Notice the sunshine in the desert
Jun 21, 2006 - Sanjay suri - IPSnews
A recent United Nations report suggests that
the Sahara desert could capture enough solar energy
to eventually supply all of the world's electricity
needs. The report also points to some of the threats
such as declining water resources which threaten delicate
The Sahara desert alone can
capture enough solar energy to supply all the world's
electricity needs and more, a United Nations report
says. "Deserts are a great expanse of land, and have
great potential to supply much, much more," Shafaqat
Kakakhel, deputy executive director of the United
Nations Environment Programme (UNEP) told IPS at the
launch of a report on the deserts to mark Environment
"The report says that one solar park which would
sit within the Sahara could supply all the energy
needs of the world," he said. "Of course there are
many, many complications. But the potential is there."
The report points to the bright side of deserts but
while warning also of new dangers that deserts face.
Declining water levels is the biggest among them.
"There is no question that the water levels in the
underwater reservoir in many deserts are dropping,"
Kakakhel said. "But it's not just the water levels
in the underground reservoirs, it's the rivers that
come into deserts that are being diverted and used
elsewhere, it's the melting glaciers which are providing
a little bit of water now but when they disappear
it's like turning the tap off. So really water is
being turned off on all sides."
The report makes a
clear distinction between deserts and desertification.
"We mustn't confuse desertification with arid lands
that are being degraded, with the desert ecosystem
which is an agile and unique ecosystem in itself which
supports a substantial diversity in plants and species,"
Kakakhel said. "They are two separate issues."
Andrew Warren, professor of geography at the University
College London, one of the key authors of the report
said that in the popular mind there is more concern
over what is called desertification than with deserts.
And desertification is seen usually as sand dunes
advancing into cities. "But that is not that big a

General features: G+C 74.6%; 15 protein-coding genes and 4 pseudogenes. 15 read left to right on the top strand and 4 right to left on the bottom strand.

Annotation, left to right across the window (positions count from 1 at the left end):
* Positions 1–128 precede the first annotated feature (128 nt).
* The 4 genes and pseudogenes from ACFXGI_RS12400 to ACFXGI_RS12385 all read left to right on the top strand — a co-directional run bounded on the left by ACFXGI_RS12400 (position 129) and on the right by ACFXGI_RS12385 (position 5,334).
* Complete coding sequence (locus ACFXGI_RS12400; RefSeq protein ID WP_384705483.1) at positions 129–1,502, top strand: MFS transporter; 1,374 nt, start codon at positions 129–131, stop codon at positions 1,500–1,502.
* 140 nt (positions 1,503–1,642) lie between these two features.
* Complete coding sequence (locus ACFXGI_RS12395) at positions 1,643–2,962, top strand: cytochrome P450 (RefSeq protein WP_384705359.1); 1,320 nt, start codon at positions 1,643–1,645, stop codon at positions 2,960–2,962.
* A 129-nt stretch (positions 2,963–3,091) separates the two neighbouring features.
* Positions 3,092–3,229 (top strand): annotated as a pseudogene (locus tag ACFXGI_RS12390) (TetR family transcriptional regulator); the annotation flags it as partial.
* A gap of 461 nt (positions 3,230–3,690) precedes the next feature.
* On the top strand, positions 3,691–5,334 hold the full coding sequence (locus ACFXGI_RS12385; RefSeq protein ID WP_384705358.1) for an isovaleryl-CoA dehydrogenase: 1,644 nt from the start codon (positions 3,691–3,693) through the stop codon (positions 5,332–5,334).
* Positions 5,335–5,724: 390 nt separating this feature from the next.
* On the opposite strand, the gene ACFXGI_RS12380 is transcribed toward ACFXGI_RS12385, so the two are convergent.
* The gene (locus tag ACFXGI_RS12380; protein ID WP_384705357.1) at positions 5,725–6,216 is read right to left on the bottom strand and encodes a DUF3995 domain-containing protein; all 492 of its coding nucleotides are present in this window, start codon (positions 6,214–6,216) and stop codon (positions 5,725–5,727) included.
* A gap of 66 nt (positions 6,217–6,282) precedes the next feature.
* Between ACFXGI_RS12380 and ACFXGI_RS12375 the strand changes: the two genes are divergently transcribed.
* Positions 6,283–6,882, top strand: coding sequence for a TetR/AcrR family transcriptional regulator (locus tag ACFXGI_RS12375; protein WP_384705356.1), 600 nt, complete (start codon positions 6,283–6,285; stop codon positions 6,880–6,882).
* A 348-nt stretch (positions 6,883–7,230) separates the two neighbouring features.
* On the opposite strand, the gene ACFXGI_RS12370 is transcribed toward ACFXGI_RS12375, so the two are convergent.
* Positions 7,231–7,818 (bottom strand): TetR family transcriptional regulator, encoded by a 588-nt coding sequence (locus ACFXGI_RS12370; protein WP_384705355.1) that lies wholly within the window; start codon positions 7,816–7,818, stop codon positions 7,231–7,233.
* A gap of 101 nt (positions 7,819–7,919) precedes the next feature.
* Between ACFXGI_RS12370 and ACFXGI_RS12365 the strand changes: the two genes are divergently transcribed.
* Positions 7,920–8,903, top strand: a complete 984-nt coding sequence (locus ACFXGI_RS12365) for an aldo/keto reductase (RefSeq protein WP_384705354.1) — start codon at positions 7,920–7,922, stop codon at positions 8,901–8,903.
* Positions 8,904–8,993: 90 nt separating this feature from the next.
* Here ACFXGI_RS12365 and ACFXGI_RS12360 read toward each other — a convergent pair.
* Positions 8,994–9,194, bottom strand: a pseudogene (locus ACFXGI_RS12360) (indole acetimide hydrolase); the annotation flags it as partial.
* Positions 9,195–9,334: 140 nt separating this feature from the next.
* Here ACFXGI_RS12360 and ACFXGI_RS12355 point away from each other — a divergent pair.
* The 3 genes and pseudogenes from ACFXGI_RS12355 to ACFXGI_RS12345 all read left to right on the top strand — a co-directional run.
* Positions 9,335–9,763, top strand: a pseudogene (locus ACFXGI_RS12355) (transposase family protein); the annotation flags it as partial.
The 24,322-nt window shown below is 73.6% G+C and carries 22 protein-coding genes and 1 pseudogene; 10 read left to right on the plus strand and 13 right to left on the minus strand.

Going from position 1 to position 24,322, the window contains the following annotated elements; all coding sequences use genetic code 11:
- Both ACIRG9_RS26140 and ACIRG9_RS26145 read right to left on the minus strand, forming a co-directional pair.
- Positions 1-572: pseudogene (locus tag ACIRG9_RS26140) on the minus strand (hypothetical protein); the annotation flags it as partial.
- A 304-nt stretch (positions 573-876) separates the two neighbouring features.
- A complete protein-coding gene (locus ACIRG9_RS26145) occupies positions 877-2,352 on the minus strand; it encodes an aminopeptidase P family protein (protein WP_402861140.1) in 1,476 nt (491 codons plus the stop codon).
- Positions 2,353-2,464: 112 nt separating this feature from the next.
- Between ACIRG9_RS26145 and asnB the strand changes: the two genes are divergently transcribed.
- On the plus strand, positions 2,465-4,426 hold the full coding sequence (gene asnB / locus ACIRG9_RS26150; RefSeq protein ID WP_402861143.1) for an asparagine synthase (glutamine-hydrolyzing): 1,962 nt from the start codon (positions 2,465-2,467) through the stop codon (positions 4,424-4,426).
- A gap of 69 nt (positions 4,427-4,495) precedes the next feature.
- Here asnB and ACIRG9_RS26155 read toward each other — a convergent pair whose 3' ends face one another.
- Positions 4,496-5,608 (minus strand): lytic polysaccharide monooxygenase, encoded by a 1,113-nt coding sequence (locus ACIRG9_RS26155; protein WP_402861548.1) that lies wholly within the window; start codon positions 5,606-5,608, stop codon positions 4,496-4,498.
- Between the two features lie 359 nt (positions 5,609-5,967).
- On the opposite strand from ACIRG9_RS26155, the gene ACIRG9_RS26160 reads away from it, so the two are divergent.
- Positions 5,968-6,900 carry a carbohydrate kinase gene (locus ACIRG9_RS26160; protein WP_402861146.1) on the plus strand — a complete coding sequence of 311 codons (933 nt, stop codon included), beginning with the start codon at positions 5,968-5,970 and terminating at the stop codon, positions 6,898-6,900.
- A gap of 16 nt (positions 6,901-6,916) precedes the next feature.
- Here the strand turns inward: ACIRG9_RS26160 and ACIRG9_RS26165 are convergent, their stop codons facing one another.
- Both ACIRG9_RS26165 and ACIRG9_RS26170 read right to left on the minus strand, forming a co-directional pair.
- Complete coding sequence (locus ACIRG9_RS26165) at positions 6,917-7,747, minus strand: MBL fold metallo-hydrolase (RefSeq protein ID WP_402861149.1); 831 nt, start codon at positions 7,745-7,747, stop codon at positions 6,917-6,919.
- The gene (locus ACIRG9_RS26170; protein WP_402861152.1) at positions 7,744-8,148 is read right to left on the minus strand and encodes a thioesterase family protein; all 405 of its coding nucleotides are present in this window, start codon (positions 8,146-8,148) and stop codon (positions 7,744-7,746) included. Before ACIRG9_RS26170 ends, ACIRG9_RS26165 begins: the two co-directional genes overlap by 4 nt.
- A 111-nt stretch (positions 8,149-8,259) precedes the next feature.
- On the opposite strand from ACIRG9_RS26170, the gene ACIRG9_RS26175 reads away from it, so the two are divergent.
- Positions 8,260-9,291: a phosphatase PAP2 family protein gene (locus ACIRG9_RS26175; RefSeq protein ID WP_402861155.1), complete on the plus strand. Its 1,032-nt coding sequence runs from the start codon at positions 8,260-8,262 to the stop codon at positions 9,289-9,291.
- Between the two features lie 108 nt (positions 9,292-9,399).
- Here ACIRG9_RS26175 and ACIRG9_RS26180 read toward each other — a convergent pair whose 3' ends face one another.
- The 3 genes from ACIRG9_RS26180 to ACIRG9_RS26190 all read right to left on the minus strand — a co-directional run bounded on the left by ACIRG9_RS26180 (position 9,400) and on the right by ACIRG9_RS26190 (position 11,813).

problem," Warren told IPS. "The far bigger issue is
what is happening within the deserts themselves, they
are vast and very sensitive ecosystems, and they are
home to 500 million people. It is not necessarily
deserts spreading. It is things getting worse within
And the danger from factors such as declining
water levels is already upon us, he said. "Pakistan
is under a serious water threat. The biggest lake
in the Colorado is drier than it has ever been. So
it is happening now. And it probably will get worse."
Some of this degradation is man-made, says the UNEP
report on the global deserts outlook. Deserts are
increasingly being used as military training grounds
and as prisons and refugee holding stations. These
intrusions import many people into deserts, generate
considerable income and help upgrade infrastructure
but have large environment footprints particularly
with respect to water," the report says. "In an insecure
and competitive world, this kind of investment will
continue, even grow."
By 2050 population growth and
inefficient water use will move some countries "beyond
the thresholds of water stress," the report says.
Some of the countries in danger are Chad, Iraq, Niger
and Syria. In some areas renewable water supplies
are threatened severely by 2025. These sources include
the Gariep river in southern Africa, the Rio Grande
and Colorado rivers in North America, the Tigris and
Euphrates in southwestern Asia and the Amu Darya and
Indus rivers in central Asia.
"Better management of
water supplies will be the key challenge for the future
of deserts but could, if successful, be a beacon of
hope and good practice for other water-short parts
of the globe," the report says. The report highlights
other bright spots in the desert apart from the scope
for trapping solar energy. The sunlight and temperature
regimes have surprisingly led to an increase in shrimp
and fish farms in deserts in locations like Arizona
in the United States to the Negev desert in Israel,
the report says. "Such ventures offer new and potentially
environment-friendly livelihoods for local people